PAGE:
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    Day 2 Outlook >
Feb 24, 2017 0600 UTC Day 1 Convective Outlook
Click to see valid 1Z - 12Z Day 1 Convective Outlook
Updated: Fri Feb 24 05:49:40 UTC 2017 (Print Version | 20170224 1200Z Day 1 shapefile | 20170224 1200Z Day 1 KML)
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 Forecast Discussion
   SPC AC 240549

   Day 1 Convective Outlook  
   NWS Storm Prediction Center Norman OK
   1149 PM CST Thu Feb 23 2017

   Valid 241200Z - 251200Z

   ...THERE IS AN ENHANCED RISK OF SEVERE THUNDERSTORMS ACROSS PARTS OF
   SOUTHERN LOWER MICHIGAN...CENTRAL AND EASTERN INDIANA...WESTERN AND
   CENTRAL OHIO...AND PARTS OF NORTHERN KENTUCKY...

   ...THERE IS A SLIGHT RISK OF SEVERE THUNDERSTORMS SURROUNDING THE
   ENHANCED RISK AREA...AND EXTENDING SOUTHWARD INTO PARTS OF
   TENNESSEE...

   ...THERE IS A MARGINAL RISK OF SEVERE THUNDERSTORMS SURROUNDING THE
   SLIGHT RISK AREA...EXTENDING FROM THE UPPER GREAT LAKES TO THE
   SOUTHERN APPALACHIANS...

   ...SUMMARY...
   Strong to severe thunderstorms are forecast to affect portions of
   the southern Great Lakes, Ohio and Tennessee Valleys on Friday and
   Friday night.  The primary threat appears to be damaging wind, but
   some hail and a couple of tornadoes will also be possible.

   ...Synopsis...
   An upper short-wave trough -- embedded within broader/longer-wave
   troughing -- is forecast to shift out of the Plains and across the
   mid and lower Missouri valley through the day.  By evening, the
   trough is progged to continue eastward across the mid and upper
   Mississippi Valleys, and eventually into the Midwest/Great Lakes
   region as it acquires neutral to slightly negative tilt with time.

   As the upper system advances/sharpens, a surface low in the vicinity
   of western Illinois early in the day is forecast to move across
   Illinois and northwestern Indiana through the afternoon, and then
   across Michigan toward Lake Huron through the latter stages of the
   period.  Ahead of the low, a warm front is forecast to advance
   northward across the lower Great Lakes into southern Canada, while a
   cold front sweeps eastward across the Ohio/Tennessee/Mississippi
   valleys and reaches the Appalachian crest by the end of the period.

   ...Great Lakes region southward to the southern Appalachians...
   Showers and scattered thunderstorms are forecast to be ongoing from
   parts of northeast Illinois/southeast Wisconsin eastward into the
   northeast U.S. at the start of the period, north of a warm front
   extending eastward across the Midwest.  Modest low-level moisture
   into the warm sector /50s surface dewpoints/ beneath an elevated
   mixed layer advecting northeast across the region should keep the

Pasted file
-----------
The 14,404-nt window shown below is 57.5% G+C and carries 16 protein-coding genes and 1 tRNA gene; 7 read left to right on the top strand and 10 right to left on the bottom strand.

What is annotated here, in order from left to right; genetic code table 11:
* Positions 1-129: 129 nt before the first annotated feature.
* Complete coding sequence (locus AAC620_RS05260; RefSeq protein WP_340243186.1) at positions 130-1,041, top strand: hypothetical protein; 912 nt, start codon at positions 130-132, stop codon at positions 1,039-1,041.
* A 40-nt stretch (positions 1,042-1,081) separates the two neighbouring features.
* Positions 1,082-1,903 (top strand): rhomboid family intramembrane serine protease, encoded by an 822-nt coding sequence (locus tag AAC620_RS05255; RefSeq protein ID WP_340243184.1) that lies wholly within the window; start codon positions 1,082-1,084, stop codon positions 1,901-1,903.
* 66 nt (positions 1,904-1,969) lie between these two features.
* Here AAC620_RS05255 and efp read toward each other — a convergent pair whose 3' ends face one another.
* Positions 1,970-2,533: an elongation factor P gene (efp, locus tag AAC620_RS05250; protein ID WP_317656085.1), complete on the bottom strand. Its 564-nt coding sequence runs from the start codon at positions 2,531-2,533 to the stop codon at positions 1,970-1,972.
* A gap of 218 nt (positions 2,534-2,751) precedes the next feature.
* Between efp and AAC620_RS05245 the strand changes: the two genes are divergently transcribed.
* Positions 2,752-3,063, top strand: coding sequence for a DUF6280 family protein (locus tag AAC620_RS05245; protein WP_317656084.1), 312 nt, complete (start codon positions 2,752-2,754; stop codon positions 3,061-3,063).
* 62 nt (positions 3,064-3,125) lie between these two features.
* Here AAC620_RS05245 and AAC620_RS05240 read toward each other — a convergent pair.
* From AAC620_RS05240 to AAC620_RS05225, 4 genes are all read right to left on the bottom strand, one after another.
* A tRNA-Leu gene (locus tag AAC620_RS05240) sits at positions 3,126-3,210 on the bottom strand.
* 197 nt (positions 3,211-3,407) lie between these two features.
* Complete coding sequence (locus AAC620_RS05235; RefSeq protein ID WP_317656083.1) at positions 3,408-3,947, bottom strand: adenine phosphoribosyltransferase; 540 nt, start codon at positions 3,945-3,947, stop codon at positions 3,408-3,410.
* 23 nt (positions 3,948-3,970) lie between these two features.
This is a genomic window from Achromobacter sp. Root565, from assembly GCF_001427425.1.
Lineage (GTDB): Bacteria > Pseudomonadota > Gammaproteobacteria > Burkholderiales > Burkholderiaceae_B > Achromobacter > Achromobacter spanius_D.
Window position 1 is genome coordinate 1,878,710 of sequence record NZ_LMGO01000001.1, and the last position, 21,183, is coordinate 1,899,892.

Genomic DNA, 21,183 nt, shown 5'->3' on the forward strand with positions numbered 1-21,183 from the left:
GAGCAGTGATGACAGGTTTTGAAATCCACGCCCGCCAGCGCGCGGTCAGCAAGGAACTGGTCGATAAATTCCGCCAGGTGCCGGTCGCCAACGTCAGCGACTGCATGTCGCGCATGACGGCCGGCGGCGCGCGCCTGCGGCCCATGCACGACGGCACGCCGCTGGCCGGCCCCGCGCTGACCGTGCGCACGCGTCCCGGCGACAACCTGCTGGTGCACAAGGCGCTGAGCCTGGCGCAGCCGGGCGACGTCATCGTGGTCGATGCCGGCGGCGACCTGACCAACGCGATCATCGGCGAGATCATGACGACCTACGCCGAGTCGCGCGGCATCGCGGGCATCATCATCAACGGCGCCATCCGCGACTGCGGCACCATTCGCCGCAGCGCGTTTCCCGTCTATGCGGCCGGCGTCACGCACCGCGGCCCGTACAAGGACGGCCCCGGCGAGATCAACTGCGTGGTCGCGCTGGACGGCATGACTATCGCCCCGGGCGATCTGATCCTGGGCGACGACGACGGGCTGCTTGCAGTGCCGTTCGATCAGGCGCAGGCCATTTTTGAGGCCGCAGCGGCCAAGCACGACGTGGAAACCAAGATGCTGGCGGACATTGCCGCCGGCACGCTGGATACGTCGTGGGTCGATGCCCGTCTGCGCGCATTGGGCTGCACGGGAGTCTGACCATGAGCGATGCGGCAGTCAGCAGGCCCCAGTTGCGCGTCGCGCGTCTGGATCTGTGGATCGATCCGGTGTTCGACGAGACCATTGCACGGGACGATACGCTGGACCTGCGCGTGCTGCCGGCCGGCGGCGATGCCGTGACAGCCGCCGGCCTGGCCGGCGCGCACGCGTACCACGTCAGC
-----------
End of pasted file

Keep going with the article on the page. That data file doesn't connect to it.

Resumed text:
warm sector capped -- likely until late afternoon.  Eventually
   however, as the surface low moves northeast toward southern lower
   Michigan and the trailing cold front advances into Indiana, limited
   diurnal heating combined with persistent ascent is expected to
   steadily/gradually weaken the cap, eventually allowing development
   of isolated to scattered thunderstorms.  Initial storm mode may be
   cellular, but upscale growth into a broken line of storms is
   expected, which should expand southward along the advancing front
   through the evening hours.

   Though degree of shear will be sufficient for supercells, somewhat
   veered low-level flow and tendency for more linear storm mode should
   limit overall tornado potential.  Greatest risk for supercell
   tornadoes should exist during the afternoon with initial convective
   development, and possibly near the retreating warm front where more
   backed low-level winds should exist.  With time, risk should evolve
   toward primarily damaging winds, though an isolated QLCS tornado or
   two, as well as marginally severe hail, will be possible through the
   evening and into the overnight hours.  It appears at this time that
   the greatest severe risk will exist from late afternoon/early
   evening through midnight or an hour or two later, across southern
   lower Michigan, eastern Indiana, western Ohio, and northern Kentucky
   -- coincident with the Enhanced Risk area.  Storms should eventually
   begin to diminish in intensity given weaker instability expected
   into the upper Ohio valley/lower Great Lakes region, but risk may
   linger across the southern Appalachians region through the end of
   the period.

   ..Goss/Picca.. 02/24/2017

   CLICK TO GET WUUS01 PTSDY1 PRODUCT

   NOTE: THE NEXT DAY 1 OUTLOOK IS SCHEDULED BY 1300Z

        
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Page last modified: February 24, 2017
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